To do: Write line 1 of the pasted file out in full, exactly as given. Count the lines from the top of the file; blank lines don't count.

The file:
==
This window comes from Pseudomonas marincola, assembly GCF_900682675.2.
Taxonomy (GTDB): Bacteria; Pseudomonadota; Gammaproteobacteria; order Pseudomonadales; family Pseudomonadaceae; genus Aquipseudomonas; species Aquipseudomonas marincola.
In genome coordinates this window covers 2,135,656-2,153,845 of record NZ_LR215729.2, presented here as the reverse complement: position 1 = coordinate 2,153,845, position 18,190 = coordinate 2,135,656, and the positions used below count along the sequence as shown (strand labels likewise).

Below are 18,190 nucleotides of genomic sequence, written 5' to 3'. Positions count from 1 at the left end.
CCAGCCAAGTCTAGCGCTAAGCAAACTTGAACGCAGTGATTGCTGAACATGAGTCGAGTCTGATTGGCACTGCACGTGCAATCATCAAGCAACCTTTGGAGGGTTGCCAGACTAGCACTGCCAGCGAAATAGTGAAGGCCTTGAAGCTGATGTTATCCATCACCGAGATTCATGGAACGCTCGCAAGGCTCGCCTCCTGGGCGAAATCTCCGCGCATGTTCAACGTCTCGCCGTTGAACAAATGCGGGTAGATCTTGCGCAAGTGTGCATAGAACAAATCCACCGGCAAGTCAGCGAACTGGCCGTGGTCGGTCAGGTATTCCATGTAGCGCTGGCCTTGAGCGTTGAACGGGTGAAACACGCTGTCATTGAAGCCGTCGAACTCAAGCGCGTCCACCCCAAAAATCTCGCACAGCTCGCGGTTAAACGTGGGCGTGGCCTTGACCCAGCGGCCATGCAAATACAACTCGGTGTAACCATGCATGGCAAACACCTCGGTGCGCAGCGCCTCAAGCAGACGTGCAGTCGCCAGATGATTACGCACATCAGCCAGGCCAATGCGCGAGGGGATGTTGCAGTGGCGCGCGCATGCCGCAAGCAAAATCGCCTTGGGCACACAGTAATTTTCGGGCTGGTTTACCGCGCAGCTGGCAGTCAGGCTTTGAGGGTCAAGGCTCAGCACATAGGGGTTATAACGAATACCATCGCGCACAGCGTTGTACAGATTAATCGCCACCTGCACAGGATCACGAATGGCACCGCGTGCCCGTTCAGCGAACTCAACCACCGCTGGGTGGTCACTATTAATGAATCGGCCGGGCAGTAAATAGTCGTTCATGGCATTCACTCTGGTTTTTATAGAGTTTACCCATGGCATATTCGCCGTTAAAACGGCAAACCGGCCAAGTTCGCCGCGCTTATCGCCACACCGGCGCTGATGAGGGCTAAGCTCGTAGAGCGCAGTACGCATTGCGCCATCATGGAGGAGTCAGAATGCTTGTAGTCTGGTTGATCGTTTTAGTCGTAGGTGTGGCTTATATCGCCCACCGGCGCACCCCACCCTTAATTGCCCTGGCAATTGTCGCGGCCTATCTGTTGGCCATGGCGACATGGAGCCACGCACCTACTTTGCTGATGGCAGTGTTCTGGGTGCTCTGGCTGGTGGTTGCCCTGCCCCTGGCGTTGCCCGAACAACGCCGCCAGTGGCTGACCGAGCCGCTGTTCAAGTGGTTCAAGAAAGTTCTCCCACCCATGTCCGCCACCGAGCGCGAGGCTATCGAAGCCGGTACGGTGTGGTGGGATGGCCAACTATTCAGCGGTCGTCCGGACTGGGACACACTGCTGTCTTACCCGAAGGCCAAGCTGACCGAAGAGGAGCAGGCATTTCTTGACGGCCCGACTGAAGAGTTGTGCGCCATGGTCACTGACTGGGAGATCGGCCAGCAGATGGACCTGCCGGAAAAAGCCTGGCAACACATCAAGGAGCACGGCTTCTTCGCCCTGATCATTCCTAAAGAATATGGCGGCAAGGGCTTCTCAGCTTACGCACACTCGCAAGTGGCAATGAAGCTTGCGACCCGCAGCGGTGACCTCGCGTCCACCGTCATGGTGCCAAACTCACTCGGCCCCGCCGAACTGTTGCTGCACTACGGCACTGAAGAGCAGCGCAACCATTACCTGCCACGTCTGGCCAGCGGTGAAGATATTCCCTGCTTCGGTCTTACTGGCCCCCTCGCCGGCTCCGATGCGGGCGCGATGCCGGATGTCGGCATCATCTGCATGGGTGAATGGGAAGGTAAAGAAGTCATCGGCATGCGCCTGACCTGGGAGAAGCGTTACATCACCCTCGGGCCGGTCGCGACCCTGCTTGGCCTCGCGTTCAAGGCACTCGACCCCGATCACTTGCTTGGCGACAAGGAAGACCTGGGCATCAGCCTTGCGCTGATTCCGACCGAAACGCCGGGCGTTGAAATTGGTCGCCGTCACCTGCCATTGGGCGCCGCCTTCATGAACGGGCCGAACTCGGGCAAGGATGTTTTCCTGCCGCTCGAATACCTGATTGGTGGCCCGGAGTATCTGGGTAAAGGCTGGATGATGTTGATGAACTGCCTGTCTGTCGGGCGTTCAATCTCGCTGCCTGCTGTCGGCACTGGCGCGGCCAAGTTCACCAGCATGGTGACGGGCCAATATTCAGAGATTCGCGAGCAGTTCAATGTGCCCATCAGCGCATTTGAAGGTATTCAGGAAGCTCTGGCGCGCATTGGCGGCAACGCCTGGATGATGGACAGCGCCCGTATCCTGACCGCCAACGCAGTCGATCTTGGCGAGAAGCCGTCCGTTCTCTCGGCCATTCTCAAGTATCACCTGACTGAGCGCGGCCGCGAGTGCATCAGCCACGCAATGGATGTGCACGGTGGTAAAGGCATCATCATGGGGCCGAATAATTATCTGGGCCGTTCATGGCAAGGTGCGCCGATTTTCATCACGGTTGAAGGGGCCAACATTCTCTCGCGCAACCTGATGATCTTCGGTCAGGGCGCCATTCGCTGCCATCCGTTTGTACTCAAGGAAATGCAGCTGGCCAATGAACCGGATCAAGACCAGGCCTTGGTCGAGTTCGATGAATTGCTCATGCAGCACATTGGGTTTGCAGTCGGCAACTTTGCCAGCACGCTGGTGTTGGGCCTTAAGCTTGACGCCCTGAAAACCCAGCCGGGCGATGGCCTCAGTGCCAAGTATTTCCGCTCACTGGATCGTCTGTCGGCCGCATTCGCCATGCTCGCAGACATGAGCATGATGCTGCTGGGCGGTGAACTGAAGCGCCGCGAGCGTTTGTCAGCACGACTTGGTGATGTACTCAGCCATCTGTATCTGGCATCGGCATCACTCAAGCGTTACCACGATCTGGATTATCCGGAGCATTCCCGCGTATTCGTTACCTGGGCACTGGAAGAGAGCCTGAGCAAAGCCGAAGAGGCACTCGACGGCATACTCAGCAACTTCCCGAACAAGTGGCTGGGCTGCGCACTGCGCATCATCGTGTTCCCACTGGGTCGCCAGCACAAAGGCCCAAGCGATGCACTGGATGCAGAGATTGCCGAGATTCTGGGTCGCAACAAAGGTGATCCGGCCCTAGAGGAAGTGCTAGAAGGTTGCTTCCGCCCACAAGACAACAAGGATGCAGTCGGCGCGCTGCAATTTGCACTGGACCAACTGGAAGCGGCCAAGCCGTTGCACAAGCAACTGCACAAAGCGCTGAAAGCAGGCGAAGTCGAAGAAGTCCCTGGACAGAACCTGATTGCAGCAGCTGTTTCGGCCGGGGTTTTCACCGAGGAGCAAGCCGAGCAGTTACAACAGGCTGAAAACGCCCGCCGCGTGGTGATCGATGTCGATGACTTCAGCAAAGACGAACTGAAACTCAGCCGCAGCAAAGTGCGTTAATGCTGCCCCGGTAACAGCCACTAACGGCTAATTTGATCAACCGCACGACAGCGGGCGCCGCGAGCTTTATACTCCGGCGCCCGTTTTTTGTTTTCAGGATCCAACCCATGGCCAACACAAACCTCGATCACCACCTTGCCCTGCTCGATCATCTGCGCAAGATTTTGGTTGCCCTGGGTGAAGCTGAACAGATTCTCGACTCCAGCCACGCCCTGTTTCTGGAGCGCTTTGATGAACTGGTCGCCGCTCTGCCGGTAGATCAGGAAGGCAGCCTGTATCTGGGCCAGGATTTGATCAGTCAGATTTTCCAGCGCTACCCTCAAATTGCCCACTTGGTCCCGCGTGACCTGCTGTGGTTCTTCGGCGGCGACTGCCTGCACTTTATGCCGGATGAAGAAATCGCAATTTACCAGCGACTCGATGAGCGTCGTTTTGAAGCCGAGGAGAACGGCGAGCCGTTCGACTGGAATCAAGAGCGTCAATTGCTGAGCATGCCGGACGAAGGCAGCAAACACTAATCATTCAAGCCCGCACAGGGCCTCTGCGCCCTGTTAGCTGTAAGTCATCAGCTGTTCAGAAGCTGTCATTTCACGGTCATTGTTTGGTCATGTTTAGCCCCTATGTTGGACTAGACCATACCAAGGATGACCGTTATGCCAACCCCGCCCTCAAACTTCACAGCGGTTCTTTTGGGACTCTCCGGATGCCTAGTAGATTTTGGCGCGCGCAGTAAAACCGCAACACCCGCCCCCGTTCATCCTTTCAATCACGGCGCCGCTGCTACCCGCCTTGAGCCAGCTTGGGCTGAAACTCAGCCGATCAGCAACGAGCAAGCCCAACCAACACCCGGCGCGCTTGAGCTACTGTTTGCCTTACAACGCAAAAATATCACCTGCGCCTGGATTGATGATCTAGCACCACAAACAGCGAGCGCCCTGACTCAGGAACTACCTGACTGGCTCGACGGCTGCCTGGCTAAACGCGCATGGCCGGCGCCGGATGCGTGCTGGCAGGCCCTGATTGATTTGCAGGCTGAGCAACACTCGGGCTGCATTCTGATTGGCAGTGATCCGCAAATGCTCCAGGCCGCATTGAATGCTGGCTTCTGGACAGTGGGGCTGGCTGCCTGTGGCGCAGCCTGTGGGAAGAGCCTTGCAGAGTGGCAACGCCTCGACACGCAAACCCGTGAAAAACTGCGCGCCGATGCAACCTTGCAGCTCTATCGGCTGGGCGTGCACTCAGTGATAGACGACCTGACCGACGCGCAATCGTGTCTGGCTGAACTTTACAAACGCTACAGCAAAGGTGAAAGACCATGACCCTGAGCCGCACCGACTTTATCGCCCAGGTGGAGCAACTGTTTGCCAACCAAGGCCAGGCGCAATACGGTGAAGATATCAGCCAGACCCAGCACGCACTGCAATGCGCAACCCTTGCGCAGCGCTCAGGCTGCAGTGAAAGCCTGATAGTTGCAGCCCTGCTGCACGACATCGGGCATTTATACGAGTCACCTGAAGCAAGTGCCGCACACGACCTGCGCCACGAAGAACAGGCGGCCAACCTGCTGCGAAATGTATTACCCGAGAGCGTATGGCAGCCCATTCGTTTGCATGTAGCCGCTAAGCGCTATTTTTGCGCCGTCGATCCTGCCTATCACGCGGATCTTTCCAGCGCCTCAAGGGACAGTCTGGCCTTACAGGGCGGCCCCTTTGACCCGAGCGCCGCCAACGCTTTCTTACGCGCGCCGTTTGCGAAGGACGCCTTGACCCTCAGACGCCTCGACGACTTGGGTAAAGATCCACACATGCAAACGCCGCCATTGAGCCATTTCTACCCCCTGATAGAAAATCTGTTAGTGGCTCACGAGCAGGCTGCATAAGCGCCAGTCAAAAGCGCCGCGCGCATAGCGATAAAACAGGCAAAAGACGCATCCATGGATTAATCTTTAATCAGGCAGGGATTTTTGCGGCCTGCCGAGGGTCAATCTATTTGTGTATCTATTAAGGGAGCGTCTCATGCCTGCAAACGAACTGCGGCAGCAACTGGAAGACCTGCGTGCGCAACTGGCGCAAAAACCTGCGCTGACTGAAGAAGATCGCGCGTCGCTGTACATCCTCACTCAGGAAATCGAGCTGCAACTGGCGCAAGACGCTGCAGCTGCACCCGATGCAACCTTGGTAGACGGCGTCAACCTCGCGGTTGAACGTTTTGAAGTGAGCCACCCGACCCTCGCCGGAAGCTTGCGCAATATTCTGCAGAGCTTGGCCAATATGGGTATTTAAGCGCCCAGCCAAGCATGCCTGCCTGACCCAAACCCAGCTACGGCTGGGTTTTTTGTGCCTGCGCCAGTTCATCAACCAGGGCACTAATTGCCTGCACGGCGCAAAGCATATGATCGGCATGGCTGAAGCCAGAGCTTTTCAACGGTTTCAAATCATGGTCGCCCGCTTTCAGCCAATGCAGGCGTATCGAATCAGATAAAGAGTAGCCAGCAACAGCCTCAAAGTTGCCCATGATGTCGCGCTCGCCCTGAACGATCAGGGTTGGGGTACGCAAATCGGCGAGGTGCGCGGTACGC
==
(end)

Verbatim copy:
This window comes from Pseudomonas marincola, assembly GCF_900682675.2.